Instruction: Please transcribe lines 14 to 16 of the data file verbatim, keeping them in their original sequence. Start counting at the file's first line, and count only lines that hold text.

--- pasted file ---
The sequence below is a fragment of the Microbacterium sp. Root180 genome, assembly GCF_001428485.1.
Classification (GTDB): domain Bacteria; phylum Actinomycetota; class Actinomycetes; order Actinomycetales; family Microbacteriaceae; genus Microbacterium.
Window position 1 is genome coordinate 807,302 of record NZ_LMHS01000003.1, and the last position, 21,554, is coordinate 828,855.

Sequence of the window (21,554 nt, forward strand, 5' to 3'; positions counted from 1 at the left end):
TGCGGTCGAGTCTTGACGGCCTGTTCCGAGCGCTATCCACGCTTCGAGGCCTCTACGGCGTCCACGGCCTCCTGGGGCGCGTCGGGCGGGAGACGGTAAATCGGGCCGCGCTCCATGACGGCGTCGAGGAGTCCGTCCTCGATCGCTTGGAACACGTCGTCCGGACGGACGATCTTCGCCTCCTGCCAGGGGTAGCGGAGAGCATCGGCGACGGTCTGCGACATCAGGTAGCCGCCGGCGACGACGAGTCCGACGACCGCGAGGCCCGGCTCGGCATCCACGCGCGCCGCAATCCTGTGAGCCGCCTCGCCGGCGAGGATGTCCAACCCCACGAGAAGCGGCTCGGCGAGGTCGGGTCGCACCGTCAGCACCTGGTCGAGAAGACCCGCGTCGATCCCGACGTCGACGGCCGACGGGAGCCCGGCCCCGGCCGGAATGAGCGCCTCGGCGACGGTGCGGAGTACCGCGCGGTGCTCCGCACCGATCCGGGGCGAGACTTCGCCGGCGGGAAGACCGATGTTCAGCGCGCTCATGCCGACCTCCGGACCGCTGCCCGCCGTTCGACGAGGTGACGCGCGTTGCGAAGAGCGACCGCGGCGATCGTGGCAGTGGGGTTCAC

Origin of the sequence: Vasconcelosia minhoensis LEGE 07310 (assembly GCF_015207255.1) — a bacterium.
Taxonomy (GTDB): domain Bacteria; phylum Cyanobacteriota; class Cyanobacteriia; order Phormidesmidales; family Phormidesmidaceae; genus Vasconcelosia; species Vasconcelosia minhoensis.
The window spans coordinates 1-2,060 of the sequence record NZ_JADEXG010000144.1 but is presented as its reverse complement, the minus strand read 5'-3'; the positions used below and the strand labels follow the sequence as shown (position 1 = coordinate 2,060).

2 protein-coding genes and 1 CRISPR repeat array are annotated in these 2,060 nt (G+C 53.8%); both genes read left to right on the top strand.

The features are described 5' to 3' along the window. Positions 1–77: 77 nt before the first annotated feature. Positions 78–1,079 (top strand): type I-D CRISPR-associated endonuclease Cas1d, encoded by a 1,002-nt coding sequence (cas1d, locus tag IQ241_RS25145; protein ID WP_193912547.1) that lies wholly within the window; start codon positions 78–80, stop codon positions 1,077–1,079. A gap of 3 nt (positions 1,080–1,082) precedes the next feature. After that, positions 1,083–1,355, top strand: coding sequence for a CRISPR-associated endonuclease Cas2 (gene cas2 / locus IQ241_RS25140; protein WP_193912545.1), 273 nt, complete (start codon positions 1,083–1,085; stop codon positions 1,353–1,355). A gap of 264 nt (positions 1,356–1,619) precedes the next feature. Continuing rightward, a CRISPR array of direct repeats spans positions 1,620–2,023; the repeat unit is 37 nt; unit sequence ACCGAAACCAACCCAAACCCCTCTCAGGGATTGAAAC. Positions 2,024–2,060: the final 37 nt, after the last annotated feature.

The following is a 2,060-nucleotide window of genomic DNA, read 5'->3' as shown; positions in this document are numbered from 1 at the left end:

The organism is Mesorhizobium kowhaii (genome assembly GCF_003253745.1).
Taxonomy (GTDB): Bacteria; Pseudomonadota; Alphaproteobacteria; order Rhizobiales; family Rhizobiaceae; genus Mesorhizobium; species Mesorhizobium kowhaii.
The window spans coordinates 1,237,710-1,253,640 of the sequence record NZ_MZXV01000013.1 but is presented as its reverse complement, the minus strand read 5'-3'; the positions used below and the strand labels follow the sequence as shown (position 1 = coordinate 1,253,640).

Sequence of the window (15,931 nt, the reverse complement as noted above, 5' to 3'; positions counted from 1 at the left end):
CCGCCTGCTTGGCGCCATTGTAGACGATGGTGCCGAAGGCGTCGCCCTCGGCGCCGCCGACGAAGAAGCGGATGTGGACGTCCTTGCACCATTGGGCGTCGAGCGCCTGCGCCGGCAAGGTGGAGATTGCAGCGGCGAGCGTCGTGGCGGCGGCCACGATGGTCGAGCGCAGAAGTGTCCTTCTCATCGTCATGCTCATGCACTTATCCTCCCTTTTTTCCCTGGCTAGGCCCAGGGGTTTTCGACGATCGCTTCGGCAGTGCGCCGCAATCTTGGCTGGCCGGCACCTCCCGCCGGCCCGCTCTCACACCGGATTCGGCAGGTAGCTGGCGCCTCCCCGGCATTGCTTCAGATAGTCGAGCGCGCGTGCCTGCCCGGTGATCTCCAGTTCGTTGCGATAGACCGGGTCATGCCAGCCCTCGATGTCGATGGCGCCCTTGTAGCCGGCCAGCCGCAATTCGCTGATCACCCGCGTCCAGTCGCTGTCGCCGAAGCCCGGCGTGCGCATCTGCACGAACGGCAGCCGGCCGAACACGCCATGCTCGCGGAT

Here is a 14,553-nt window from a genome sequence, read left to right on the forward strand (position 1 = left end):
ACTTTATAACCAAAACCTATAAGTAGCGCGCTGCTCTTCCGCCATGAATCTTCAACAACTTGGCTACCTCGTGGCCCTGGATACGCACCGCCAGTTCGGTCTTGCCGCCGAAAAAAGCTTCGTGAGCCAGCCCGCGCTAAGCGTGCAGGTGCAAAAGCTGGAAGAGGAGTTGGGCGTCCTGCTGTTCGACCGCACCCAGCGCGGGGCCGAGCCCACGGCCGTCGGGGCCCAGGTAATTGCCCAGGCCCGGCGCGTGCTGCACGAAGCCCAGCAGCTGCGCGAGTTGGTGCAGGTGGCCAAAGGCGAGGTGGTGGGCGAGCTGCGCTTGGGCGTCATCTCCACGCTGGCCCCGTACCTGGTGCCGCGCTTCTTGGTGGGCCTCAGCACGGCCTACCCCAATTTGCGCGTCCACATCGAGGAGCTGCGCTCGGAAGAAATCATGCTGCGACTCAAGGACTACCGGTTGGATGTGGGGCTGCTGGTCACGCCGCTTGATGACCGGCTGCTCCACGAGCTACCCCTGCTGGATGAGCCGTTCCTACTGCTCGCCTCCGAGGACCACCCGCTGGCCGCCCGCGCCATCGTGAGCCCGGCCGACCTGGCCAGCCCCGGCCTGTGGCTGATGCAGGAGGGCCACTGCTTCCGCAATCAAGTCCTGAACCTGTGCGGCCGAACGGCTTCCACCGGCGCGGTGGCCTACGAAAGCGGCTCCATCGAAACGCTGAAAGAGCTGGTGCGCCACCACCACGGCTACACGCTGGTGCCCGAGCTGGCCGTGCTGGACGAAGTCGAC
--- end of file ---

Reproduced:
The window spans coordinates 1,237,710-1,253,640 of the sequence record NZ_MZXV01000013.1 but is presented as its reverse complement, the minus strand read 5'-3'; the positions used below and the strand labels follow the sequence as shown (position 1 = coordinate 1,253,640).

Sequence of the window (15,931 nt, the reverse complement as noted above, 5' to 3'; positions counted from 1 at the left end):
CCGCCTGCTTGGCGCCATTGTAGACGATGGTGCCGAAGGCGTCGCCCTCGGCGCCGCCGACGAAGAAGCGGATGTGGACGTCCTTGCACCATTGGGCGTCGAGCGCCTGCGCCGGCAAGGTGGAGATTGCAGCGGCGAGCGTCGTGGCGGCGGCCACGATGGTCGAGCGCAGAAGTGTCCTTCTCATCGTCATGCTCATGCACTTATCCTCCCTTTTTTCCCTGGCTAGGCCCAGGGGTTTTCGACGATCGCTTCGGCAGTGCGCCGCAATCTTGGCTGGCCGGCACCTCCCGCCGGCCCGCTCTCACACCGGATTCGGCAGGTAGCTGGCGCCTCCCCGGCATTGCTTCAGATAGTCGAGCGCGCGTGCCTGCCCGGTGATCTCCAGTTCGTTGCGATAGACCGGGTCATGCCAGCCCTCGATGTCGATGGCGCCCTTGTAGCCGGCCAGCCGCAATTCGCTGATCACCCGCGTCCAGTCGCTGTCGCCGAAGCCCGGCGTGCGCATCTGCACGAACGGCAGCCGGCCGAACACGCCATGCTCGCGGAT